Such political aims for publicly funded arts organisations have not gone away of course – if anything under New Labour, and their fiscally-driven coalition successors it has intensified. As such, institutions that take the taxpayer’s pound tend to have a rather diametric personality in terms of their official public activities. On the one level, they must maintain a curatorial seriousness in their research aims – an outlook that is very much about tapping into the sort of international network outlined above. Within their own professional, curatorial, circles, for example, Tate Liverpool or FACT will be talking to high-level colleagues internationally, dealing with international artists and exchanging ideas in which geography has very little affect.

Yet they are also required by their funding bodies to be accessible to a wide public audience. While Director Mike Stubbs might note that FACT is not interested in addressing a passive audience, and instead wishes to turn them into producers, these audiences will be largely non-art professionals. The people who get lost between these two disparate, though perhaps laudable, roles tend to be emerging artists who are more informed than the average punter, but not yet at the level to be exhibiting in the galleries themselves.

“Do you think the director of a biennial in other cities would take time to visit every single person’s studio?”

That said, a city rich in institutions will be one rich in talent, either homegrown or imported, and the generosity with time and expertise on a personal level by the institutional curatorial staff was something mentioned by pretty much everyone I talked to. One artist based at The Royal Standard asked, in praise of Sally Tallant, “Do you think the director of a biennial in other cities would take time to visit every single person’s studio?” Others similarly pointed out how Stubbs, Bryan Biggs, Artistic Director of The Bluecoat, and the various curatorial staff at Tate Liverpool, were accessible for a chat, and showed genuine interest in the endeavours of the city’s artists, both established and emerging.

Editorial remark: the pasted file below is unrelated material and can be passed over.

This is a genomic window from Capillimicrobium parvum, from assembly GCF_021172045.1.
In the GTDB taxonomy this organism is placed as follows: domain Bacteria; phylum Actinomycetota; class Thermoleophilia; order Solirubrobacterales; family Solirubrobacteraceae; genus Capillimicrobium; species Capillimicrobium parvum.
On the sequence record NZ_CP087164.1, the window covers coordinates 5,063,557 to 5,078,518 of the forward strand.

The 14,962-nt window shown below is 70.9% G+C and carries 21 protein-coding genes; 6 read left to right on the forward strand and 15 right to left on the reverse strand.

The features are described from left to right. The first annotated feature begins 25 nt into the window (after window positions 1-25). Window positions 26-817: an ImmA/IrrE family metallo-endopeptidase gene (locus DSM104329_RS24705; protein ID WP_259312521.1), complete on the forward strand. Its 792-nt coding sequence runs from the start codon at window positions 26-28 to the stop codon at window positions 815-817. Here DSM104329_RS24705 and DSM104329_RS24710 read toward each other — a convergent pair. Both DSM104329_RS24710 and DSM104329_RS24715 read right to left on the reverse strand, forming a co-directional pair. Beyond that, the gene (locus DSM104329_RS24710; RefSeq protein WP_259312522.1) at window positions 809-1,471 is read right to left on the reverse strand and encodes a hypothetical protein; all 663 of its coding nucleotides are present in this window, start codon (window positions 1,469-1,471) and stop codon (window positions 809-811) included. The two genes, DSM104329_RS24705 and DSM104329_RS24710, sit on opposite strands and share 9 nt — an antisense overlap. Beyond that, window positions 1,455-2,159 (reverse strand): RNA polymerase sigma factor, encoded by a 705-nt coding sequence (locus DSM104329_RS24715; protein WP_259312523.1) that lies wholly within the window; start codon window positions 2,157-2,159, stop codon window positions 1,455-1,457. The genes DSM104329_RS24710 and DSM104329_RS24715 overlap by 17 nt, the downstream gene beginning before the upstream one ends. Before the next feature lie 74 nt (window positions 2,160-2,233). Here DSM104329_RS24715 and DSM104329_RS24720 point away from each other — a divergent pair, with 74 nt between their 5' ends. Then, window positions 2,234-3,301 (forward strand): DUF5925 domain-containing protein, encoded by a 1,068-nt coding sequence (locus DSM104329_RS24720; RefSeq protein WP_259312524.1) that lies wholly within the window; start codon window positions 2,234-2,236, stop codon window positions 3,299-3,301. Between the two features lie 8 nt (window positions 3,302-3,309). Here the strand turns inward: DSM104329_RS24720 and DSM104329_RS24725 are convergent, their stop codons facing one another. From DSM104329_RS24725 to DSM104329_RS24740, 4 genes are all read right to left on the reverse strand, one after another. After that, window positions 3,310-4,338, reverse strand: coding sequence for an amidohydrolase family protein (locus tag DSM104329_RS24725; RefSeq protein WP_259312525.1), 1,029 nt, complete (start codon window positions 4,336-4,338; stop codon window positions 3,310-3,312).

Nonetheless, whatever the personal kindness of individuals, and the occasional opportunity that arrives from this, professionally their obligation largely remains with both the international art world and the local lay-audience (even if they may not care to admit it). This is not necessarily a factor for woe, however. Traditionally artists in the first stages of their career, and especially artists working in areas without a commercial gallery scene (and Liverpool’s sole endeavour in that area, Ceri Hand, left the city in 2012 having hit a ceiling in the amount local collectors were willing to spend), will rely on peer-led initiatives to give them exposure and space to develop their exhibition-making practice.